This guide is a general introduction to scholarly inquiry and the use of advanced research methods, scroll down for definitions, examples and helpful resources.
Research is defined as the systematic investigation of a subject in order to find something new.
There are many different Advanced Research Methods which are used to conduct research. These methods include:
[Adapted from: Leedy, Paul D, Jeanne E. Ormrod, and Laura R. Johnson. Practical Research: Planning and Design. Ninth edition, Pearson, 2010. ]
Quantitative studies are best suited for answering questions that require 'count-able' data, quantities that are often easy to translate into a graph.
For example: "How many times an hour do 22 to 32 year olds check their cell-phone?"
Quantitative: think "describe" ... precise measurements - specific data variables - large sample size - randomly
Quantitative Methods: surveys, questionnaires, experiments, analyzing existing data
Qualitative studies are best suited for investigating qualities of a specific issue, often human behaviours or motivations which cannot be easily transformed in to a graph.
For example: "Why do 22 to 32 year olds prefer social media app A over social media app B." or “what motivates 22 to 32 year olds to stop using a social media platform or app?”
Qualitative: think "discover" ...open-ended responses - non-specific data - small sample size - not randomly selected - Subjective - situational or highly specific information - Exploratory: the researcher is looking for connections, patterns or themes Output = narrative and contextual reporting or summaries of responses.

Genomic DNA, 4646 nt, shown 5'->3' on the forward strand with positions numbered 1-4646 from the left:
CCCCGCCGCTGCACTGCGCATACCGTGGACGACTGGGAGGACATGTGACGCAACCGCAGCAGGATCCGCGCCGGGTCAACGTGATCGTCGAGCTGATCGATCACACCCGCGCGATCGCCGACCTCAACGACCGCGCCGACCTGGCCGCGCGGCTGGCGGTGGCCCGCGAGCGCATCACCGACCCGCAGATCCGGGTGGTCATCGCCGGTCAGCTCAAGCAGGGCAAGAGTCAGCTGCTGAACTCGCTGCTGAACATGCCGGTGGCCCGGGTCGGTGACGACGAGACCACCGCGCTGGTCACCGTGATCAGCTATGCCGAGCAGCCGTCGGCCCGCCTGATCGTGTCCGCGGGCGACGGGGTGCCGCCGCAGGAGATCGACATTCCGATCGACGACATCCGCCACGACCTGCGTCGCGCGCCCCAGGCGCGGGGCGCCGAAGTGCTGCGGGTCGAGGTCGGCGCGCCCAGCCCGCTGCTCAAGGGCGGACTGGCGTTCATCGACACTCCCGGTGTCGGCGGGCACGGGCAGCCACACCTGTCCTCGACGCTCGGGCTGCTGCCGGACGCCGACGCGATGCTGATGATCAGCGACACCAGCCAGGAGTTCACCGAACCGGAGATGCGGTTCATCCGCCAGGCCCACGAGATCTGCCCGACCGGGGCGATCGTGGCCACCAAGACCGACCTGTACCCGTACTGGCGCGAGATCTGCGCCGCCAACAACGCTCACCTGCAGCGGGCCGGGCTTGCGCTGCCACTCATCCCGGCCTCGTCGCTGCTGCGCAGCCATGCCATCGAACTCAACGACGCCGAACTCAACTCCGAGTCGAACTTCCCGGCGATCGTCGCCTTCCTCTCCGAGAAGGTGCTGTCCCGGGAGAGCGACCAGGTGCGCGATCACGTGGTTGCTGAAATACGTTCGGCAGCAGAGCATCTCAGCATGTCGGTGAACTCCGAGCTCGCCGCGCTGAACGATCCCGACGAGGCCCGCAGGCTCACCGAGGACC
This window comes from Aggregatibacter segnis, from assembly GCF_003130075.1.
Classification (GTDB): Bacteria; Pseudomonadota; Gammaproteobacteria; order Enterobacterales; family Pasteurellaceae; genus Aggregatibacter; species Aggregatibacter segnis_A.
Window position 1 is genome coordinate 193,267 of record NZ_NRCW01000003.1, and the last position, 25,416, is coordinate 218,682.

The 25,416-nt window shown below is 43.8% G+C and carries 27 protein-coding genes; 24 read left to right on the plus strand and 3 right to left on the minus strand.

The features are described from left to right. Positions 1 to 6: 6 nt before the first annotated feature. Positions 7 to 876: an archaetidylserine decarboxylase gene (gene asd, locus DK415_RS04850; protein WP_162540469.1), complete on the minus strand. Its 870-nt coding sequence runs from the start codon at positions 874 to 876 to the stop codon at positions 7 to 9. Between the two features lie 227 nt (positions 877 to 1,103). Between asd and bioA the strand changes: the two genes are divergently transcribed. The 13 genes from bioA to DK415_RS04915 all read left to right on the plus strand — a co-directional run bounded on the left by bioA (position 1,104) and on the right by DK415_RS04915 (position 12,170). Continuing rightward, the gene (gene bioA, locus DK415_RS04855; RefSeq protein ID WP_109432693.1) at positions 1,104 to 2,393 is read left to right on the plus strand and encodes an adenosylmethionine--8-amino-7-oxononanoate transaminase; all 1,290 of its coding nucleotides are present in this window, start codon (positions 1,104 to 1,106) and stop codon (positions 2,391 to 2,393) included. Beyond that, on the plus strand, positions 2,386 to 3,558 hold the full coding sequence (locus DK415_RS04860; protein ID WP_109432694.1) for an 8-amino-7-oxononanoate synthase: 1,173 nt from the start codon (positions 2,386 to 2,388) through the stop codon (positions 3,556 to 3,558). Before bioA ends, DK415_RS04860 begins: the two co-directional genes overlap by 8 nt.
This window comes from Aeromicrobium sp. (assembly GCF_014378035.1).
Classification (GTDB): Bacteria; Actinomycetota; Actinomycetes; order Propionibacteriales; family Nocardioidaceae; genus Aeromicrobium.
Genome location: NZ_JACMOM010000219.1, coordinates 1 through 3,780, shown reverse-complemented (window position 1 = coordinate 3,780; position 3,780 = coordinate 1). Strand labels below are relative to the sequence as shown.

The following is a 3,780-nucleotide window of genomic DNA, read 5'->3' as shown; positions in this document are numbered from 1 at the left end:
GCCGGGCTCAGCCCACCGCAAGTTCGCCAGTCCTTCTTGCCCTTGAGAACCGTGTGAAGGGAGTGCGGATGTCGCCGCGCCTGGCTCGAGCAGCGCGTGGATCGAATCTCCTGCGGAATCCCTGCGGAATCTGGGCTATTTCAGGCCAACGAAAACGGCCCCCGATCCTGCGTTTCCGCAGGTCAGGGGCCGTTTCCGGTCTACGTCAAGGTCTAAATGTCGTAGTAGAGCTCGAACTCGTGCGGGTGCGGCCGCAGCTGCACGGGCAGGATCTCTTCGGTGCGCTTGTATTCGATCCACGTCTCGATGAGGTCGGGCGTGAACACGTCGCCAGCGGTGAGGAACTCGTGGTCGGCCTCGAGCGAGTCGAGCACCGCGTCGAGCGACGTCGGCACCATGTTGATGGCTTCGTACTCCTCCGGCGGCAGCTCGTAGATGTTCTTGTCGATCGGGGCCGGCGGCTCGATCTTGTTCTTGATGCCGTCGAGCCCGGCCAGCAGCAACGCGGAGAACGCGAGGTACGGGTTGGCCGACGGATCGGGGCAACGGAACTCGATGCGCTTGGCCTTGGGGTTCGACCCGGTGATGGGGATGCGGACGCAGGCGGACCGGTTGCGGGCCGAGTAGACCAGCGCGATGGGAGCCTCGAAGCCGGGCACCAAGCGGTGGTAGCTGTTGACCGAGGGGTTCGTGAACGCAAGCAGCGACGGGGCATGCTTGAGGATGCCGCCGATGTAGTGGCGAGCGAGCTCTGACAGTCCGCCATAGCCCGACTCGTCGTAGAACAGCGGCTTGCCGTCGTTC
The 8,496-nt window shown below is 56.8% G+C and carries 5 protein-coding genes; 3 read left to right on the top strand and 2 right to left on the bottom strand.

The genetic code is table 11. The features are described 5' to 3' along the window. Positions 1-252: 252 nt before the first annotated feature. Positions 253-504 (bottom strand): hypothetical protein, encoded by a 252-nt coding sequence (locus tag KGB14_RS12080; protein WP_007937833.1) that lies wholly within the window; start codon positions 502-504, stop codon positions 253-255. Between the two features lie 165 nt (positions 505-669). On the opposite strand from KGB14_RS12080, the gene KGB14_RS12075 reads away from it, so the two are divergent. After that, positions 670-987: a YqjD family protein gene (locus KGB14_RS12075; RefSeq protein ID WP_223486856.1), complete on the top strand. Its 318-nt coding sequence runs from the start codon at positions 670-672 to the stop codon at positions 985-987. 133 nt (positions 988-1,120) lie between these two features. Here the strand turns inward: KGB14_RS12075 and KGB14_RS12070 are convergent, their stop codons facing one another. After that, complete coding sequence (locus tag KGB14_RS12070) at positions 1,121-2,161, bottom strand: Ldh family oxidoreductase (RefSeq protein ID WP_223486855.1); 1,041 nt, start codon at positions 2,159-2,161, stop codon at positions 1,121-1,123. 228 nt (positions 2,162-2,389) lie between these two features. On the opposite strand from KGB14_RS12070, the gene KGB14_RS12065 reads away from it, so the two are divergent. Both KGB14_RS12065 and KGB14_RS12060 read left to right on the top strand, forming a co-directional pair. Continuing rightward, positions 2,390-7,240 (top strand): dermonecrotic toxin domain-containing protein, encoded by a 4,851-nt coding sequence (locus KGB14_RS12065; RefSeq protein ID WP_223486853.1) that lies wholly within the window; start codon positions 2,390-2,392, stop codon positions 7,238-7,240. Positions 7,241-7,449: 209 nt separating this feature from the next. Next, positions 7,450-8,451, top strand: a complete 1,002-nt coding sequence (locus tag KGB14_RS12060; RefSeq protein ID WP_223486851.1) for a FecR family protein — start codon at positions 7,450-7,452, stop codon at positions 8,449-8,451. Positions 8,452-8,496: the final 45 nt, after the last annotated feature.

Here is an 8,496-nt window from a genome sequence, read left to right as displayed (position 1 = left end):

Qualitative Methods: Interviews, case studies, action research, historical research, participant observer, phenomenology and philosophical / intellectual analysis
Mixed Method studies are best suited for highly complex questions: for example the number of times a specific behaviour is observed, under what conditions.
The research question for a mixed methods study could be "Are people who check their phone more than average also more likely to discard social media apps?”
You must choose a sample that is likely to help answer your research question!
Sample types: the many diverse possible sources of data that researchers choose from.
Sampling: the process of choosing which source of data to focus on.
Example: Choosing between an online survey, or interviewing 22 to 32 year olds, to discover which social media apps they have used and then discarded, or used and kept, and what they think motivated those decisions? The researcher could also contact the App creators for any demographic or usage statistics that they are willing to provide.
Validity means that your methods measure what you actually set out to measure and that the results you gain from your methods can be trusted.
Reliability means that a different researcher could reproduce your methods - using similar conditions/ same variables - and see the same results as you did or draw similar conclusions.
If you chose to use a question with Likert scale responses on your survey about social media apps:
“How likely are you to Keep Social media app 'A3' on your mobile device?”
Answer options: 1. “very likely” 2. “somewhat likely” 3. Neutral 4. “somewhat unlikely” 5. “very unlikely”
How can you guarantee that the people taking the survey will interpret those categories in the way you meant them? Perhaps you could change the question to something more concrete and less open to interpretation.
"How long did you use social media app 'A3' on your Mobile device before deleting it?"
A. 5 days or less. B. 1 -2 weeks C. 1 - 2 months D. 3 to 6 months E. 7 months or longer.
Definition of Likert Scale: "A method of ascribing quantitative value to qualitative data, to make it amenable to statistical analysis. A numerical value is assigned to each potential choice and a mean figure for all the responses is computed at the end of the evaluation or survey." <Definition from:Business Dictionary>
Before you get started ⇒ think about the questions below, and keep them in mind as you work on your project.
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